Discovery of a new, potentially habitable planet is exciting people on earth. Could this be a 'Goldilocks' planet – not too hot, not too cold, but just right?
HD 85512b is the second-ever potentially habitable exoplanet known to exist
On Monday, European Southern Observatory (ESO) astronomers presented findings on a new, potentially habitable planet, known as HD 85512b, which is located 36 light-years away from Earth.
The planet is the second-ever to be discovered that falls within a "habitable zone" of an ideal distance from its nearest star.
The new finding brings the total of known exoplanets, or planets beyond our own solar system, to 677. Nearly all of these planets have been discovered in the last 30 years.
Despite the hopeful findings, which were presented at a conference in the United States, there is still quite a bit more research to be done before scientists can say that this planet can definitely support life.
Some people think it's just a matter of time before we find other life - or it finds us
'On the warm edge'
The habitable zone for planets, based on known conditions on Earth, is determined by the relationship between the distance of a planet from its sun and the mass of the star it orbits.
The zone is where the surface temperature of the planet is likely to be between 0 and 100 degrees Celsius – a temperature that would allow for the existence of liquid water.
Within our own solar system, Venus, Earth and Mars fall within the habitable zone. But a number of other factors, including geological composition, also come into play where habitability is concerned.
Most importantly, scientists say, a planet must have an atmosphere.
"[Venus] is not habitable because of the greenhouse effect," explained Stephane Udry, director of the Geneva Observatory and one of the new findings' lead researchers. "The Earth would be -20 degrees [Celsius] if it had no atmosphere."
He added that the newly discovered planet is "on the warm edge of the habitable zone" – which lends more uncertainty to its potential for to support life.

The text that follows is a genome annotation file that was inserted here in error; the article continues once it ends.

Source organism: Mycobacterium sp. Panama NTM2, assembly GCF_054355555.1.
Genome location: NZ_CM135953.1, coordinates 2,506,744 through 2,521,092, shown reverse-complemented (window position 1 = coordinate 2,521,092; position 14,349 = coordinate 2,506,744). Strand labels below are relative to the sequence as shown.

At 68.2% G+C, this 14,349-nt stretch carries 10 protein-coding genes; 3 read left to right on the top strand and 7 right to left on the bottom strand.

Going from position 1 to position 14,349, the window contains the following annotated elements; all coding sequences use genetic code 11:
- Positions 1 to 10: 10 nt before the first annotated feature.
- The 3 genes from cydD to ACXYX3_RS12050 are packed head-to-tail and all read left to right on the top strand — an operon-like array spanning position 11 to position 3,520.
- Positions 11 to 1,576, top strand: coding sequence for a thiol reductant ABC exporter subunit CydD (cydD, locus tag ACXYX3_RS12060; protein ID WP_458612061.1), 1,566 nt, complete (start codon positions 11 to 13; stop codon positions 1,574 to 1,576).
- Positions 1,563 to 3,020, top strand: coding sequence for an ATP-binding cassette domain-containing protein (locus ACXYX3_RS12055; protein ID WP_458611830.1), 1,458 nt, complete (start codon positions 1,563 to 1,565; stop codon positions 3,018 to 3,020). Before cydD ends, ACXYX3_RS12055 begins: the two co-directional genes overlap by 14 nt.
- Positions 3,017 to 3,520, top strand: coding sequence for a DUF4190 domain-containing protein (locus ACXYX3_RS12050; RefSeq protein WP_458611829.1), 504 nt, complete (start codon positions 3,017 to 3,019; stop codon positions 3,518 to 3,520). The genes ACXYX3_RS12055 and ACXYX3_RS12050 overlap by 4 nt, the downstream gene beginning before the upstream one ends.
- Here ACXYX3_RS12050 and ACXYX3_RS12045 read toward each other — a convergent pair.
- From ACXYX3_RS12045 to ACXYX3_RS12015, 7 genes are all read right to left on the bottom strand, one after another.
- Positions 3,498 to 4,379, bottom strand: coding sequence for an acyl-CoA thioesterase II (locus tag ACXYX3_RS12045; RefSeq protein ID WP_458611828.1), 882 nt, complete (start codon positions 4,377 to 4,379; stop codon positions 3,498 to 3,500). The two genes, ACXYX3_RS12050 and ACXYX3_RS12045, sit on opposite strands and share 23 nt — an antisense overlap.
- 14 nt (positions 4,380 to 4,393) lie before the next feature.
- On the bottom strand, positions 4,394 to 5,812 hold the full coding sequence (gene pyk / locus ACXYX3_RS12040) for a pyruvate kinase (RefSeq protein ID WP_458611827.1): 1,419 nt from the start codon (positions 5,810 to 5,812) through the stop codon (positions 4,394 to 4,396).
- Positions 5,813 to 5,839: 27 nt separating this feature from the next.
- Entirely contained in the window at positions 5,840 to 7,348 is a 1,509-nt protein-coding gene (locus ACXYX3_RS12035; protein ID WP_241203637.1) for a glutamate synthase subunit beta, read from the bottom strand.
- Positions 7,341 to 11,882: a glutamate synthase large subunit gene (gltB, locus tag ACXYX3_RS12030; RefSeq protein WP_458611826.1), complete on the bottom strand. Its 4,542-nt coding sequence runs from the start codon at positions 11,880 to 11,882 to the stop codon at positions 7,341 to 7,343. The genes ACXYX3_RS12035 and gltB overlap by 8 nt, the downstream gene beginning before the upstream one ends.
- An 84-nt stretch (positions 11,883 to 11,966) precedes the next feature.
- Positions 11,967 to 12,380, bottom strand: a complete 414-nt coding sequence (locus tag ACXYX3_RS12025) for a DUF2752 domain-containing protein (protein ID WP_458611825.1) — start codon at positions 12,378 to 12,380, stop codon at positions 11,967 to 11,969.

Hans-Jörg Deeg, an a German astronomer based at the Institute for Astrophysics of the Canary Islands, and who did not take part in generating the new findings, said that although it's "very possible" that the new planet has an atmosphere, it also "could be too warm" to support life.
Life on other planets could be very different from that on Earth
Mass known, radius sought
The ESO team working in Chile spent eight years probing the existence of the planet. Their research used an extremely precise spectrograph to observe the "wobble" in the gravity of the HD 85512 star – indicating that a planet is in orbit.
Based on the amount of wobble, the team was able to calculate the mass of the planet, which is about 3.6 times that of Earth.
The star it circles is also about two-thirds the size of our own sun, which would make life there heavier – and maybe dimmer – than it is on planet Earth.
Once the mass and radius of a planet are known, Udry explained, its density can be calculated, which is key for knowing about the presence of its atmosphere.
Udry said the next step is to get data on the planet's radius, which is typically done using a "transit method" of measuring how much light is hidden when the planet eclipses its star.
The chances of being aligned just right from Earth to see this, however, are low.
To see even the planet itself, "you'd need a big telescope in space," Udry said, which doesn't exist at this point.
Even if a planet falls within the habitable zone, several other conditions are necessary for it to be able to sustain life
The astronomers also found 16 planets with masses between that of Earth and Neptune.
"Some are big with a small mass, some are small with a big mass - there is a huge diversity," Udry said.
The findings will really open up the field of comparative exoplanetology, he noted.
The ESO team is examining tens of thousands of stars and through another project in the works, the researchers expect to eventually get density data on several dozen planets in the habitable zone.
"Now there's still the question of whether there's a planet in the middle – not too hot, not too cold," concluded Hans-Jörg Deeg, the German astronomer. "Sooner or later, we will find them."
Author: Sonya Angelica Diehn
Editor: Cyrus Farivar